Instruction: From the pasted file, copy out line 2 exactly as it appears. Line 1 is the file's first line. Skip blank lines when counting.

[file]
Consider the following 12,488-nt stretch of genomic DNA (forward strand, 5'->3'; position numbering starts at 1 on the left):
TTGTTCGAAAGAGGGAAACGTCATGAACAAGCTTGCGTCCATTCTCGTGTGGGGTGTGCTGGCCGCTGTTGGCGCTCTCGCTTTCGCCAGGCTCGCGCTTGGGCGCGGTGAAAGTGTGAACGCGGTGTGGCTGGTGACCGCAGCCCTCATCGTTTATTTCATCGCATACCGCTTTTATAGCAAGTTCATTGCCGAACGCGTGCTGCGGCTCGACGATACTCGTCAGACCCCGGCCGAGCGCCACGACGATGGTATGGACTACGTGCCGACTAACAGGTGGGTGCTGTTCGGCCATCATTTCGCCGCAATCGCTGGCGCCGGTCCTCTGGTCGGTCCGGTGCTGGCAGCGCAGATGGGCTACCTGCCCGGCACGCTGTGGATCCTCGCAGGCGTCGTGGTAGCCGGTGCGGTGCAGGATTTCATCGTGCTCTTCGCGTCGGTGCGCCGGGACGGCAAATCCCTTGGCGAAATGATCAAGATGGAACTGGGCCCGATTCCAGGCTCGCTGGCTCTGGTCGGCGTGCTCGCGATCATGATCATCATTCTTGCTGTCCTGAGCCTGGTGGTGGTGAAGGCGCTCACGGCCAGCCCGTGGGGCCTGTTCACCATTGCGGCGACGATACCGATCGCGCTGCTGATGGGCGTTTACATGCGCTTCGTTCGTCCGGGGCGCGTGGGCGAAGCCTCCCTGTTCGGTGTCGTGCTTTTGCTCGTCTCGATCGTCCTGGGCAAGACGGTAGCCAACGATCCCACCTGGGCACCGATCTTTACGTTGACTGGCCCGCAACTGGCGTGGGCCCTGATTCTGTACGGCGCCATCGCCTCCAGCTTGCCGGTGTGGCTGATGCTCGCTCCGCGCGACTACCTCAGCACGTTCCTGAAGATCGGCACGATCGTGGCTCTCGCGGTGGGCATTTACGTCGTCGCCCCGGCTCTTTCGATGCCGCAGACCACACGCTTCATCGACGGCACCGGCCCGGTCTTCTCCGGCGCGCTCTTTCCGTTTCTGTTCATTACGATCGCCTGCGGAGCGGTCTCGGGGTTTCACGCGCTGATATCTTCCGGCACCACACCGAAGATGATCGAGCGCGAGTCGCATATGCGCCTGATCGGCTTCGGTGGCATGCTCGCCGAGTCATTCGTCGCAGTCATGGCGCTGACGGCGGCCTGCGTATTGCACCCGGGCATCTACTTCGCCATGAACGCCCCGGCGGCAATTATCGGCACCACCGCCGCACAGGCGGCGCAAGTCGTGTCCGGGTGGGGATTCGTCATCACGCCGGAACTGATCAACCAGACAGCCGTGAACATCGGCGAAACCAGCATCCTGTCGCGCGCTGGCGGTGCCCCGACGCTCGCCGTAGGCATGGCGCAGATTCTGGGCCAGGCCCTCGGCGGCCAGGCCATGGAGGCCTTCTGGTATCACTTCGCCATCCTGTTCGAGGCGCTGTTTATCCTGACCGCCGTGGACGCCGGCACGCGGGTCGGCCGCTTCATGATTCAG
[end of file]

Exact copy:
TTGTTCGAAAGAGGGAAACGTCATGAACAAGCTTGCGTCCATTCTCGTGTGGGGTGTGCTGGCCGCTGTTGGCGCTCTCGCTTTCGCCAGGCTCGCGCTTGGGCGCGGTGAAAGTGTGAACGCGGTGTGGCTGGTGACCGCAGCCCTCATCGTTTATTTCATCGCATACCGCTTTTATAGCAAGTTCATTGCCGAACGCGTGCTGCGGCTCGACGATACTCGTCAGACCCCGGCCGAGCGCCACGACGATGGTATGGACTACGTGCCGACTAACAGGTGGGTGCTGTTCGGCCATCATTTCGCCGCAATCGCTGGCGCCGGTCCTCTGGTCGGTCCGGTGCTGGCAGCGCAGATGGGCTACCTGCCCGGCACGCTGTGGATCCTCGCAGGCGTCGTGGTAGCCGGTGCGGTGCAGGATTTCATCGTGCTCTTCGCGTCGGTGCGCCGGGACGGCAAATCCCTTGGCGAAATGATCAAGATGGAACTGGGCCCGATTCCAGGCTCGCTGGCTCTGGTCGGCGTGCTCGCGATCATGATCATCATTCTTGCTGTCCTGAGCCTGGTGGTGGTGAAGGCGCTCACGGCCAGCCCGTGGGGCCTGTTCACCATTGCGGCGACGATACCGATCGCGCTGCTGATGGGCGTTTACATGCGCTTCGTTCGTCCGGGGCGCGTGGGCGAAGCCTCCCTGTTCGGTGTCGTGCTTTTGCTCGTCTCGATCGTCCTGGGCAAGACGGTAGCCAACGATCCCACCTGGGCACCGATCTTTACGTTGACTGGCCCGCAACTGGCGTGGGCCCTGATTCTGTACGGCGCCATCGCCTCCAGCTTGCCGGTGTGGCTGATGCTCGCTCCGCGCGACTACCTCAGCACGTTCCTGAAGATCGGCACGATCGTGGCTCTCGCGGTGGGCATTTACGTCGTCGCCCCGGCTCTTTCGATGCCGCAGACCACACGCTTCATCGACGGCACCGGCCCGGTCTTCTCCGGCGCGCTCTTTCCGTTTCTGTTCATTACGATCGCCTGCGGAGCGGTCTCGGGGTTTCACGCGCTGATATCTTCCGGCACCACACCGAAGATGATCGAGCGCGAGTCGCATATGCGCCTGATCGGCTTCGGTGGCATGCTCGCCGAGTCATTCGTCGCAGTCATGGCGCTGACGGCGGCCTGCGTATTGCACCCGGGCATCTACTTCGCCATGAACGCCCCGGCGGCAATTATCGGCACCACCGCCGCACAGGCGGCGCAAGTCGTGTCCGGGTGGGGATTCGTCATCACGCCGGAACTGATCAACCAGACAGCCGTGAACATCGGCGAAACCAGCATCCTGTCGCGCGCTGGCGGTGCCCCGACGCTCGCCGTAGGCATGGCGCAGATTCTGGGCCAGGCCCTCGGCGGCCAGGCCATGGAGGCCTTCTGGTATCACTTCGCCATCCTGTTCGAGGCGCTGTTTATCCTGACCGCCGTGGACGCCGGCACGCGGGTCGGCCGCTTCATGATTCAG